With skateboarding first making waves in USA, the American influence on modern skateboarding is undeniable. Inspired by surfing in 50’s California, skateboarding was originally devised as a way for surfers to ride the concrete and have fun when the waves weren’t on.
Through the next 30 years, skating in America rolled through the ups and downs of mainstream culture, culminating in a contest scene that brought skateboarding to the masses. But, whilst Californian’s were fighting for titles in a ballet-like competition scene (check it out, it’s hilarious but also mega impressive), UK skaters were on the streets thriving on their antithesis to popular culture.
In the early days, UK skaters were off the radar, skating whatever spots they could find and mostly avoiding run-ins from groups that didn’t understand them. In 1973 skaters discovered Southbank in London due to the “Undercroft” features being perfect for skateboarding. It’s great to see work being done to restore the original areas of the skate space, thanks to the fundraising and dedication from the guys who set up Long Live Southbank.
Motivated by being the outsiders, UK skaters identified with the Punk movement. Favouring alternative clothing, music and art alongside wild parties and so-called “anti-social behaviour”, it was here that UK skating really diverged.
Moving through spurts of popularity and drop offs similar to America, an underground scene continued, forming a tight-knit community of passionate skaters. Fast forward a couple of decades and the UK has become a complete melting pot for skate culture, fashion and mainstream acclaim.
However, as skateboarding was being appropriated by pop-culture, grassroots brands were (and continue to be) born out of nothing more than a love of skateboarding and resistance to mainstream trends. So who are our favourites?
Created by skaters Paul Shier and Nick Jensen who were once a part of the now defunct but legendary UK skate brand Blueprint Skateboards, Isle are known for their abstract designs and acclaimed decks. With a solid team of UK skaters claiming to be for every style skater, Isle is, without doubt, an integral part of UK skateboarding.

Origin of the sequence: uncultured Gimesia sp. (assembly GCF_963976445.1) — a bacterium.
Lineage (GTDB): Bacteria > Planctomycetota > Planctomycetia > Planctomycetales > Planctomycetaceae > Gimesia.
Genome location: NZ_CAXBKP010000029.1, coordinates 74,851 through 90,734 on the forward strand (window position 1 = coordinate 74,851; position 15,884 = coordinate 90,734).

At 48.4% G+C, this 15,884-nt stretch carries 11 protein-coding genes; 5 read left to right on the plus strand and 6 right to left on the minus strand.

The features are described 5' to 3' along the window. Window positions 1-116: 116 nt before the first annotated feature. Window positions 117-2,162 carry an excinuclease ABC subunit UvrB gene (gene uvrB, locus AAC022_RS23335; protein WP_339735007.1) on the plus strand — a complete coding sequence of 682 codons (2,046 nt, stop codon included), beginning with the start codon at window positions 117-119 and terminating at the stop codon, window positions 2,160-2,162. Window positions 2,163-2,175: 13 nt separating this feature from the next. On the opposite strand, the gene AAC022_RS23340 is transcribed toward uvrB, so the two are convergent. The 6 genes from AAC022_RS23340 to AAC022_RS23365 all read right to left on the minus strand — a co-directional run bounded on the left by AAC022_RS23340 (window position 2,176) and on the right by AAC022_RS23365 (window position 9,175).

Keep an eye out for their UK skate edits and posts on Instagram.
Bored with the direction of UK skateboarding, Palace skateboards was founded by videographer Lev Tanju in 2009. Tanju lives and breathes UK skate culture. Starting out as a means to sponsor skateboarders, Palace has grown to be one of the best in the world with renowned prints and retro styles.
Skater owned and run, and founded in 1998, Death skateboards humble beginnings are echoed through its products today. Upholding designs that put performance and value first, Death have grown to be one of the UK’s top brands. Check out the collection of decks, wheels and t-shirts.
One of the UK’s most authentic original skate brands, Skateboard Cafe’s roots in Bristol talk volumes on its street feel. With a solid team of skaters, Skateboard Cafe sponsor some of the UK’s most admirable skaters. Premium materials and punchy graphics including their famed donut planet adorn decks and apparel throughout.
You can find our favourite UK brands listed on Sameway from retailers like Route One and Skate Hut as well as smaller independent skate shops. Other UK skate brands include Landscape, Enuff, The National Skateboard Co. and Fabric Skateboards. So you can choose the right price and the right place you’d most like to support with your purchase. Check out our full list of skateboarding products here.
Check out the below edit “Capital” following skaters Ben Coughlan and Mark Jackson around various spots in London. Shot and editted by our good pal Rory Langdon Down.